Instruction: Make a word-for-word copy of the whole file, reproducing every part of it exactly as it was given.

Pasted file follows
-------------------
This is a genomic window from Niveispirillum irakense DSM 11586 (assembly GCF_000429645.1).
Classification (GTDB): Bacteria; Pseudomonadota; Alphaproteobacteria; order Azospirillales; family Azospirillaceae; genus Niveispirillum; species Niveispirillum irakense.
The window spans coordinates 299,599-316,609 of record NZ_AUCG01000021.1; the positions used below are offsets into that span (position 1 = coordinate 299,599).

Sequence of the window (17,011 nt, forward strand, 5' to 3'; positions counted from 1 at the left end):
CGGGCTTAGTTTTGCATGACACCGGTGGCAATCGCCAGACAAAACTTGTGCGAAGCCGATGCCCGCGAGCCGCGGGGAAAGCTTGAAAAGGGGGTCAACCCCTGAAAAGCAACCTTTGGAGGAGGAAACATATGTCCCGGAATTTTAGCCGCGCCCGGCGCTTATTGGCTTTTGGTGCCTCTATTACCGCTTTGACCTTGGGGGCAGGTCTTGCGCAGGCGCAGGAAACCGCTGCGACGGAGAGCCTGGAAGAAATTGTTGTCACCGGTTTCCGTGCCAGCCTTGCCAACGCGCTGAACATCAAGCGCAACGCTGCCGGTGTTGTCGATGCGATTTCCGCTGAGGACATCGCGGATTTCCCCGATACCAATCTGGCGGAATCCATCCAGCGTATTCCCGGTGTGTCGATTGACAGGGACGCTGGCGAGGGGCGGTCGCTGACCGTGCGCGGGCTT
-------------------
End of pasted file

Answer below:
This is a genomic window from Niveispirillum irakense DSM 11586 (assembly GCF_000429645.1).
Classification (GTDB): Bacteria; Pseudomonadota; Alphaproteobacteria; order Azospirillales; family Azospirillaceae; genus Niveispirillum; species Niveispirillum irakense.
The window spans coordinates 299,599-316,609 of record NZ_AUCG01000021.1; the positions used below are offsets into that span (position 1 = coordinate 299,599).

Sequence of the window (17,011 nt, forward strand, 5' to 3'; positions counted from 1 at the left end):
CGGGCTTAGTTTTGCATGACACCGGTGGCAATCGCCAGACAAAACTTGTGCGAAGCCGATGCCCGCGAGCCGCGGGGAAAGCTTGAAAAGGGGGTCAACCCCTGAAAAGCAACCTTTGGAGGAGGAAACATATGTCCCGGAATTTTAGCCGCGCCCGGCGCTTATTGGCTTTTGGTGCCTCTATTACCGCTTTGACCTTGGGGGCAGGTCTTGCGCAGGCGCAGGAAACCGCTGCGACGGAGAGCCTGGAAGAAATTGTTGTCACCGGTTTCCGTGCCAGCCTTGCCAACGCGCTGAACATCAAGCGCAACGCTGCCGGTGTTGTCGATGCGATTTCCGCTGAGGACATCGCGGATTTCCCCGATACCAATCTGGCGGAATCCATCCAGCGTATTCCCGGTGTGTCGATTGACAGGGACGCTGGCGAGGGGCGGTCGCTGACCGTGCGCGGGCTT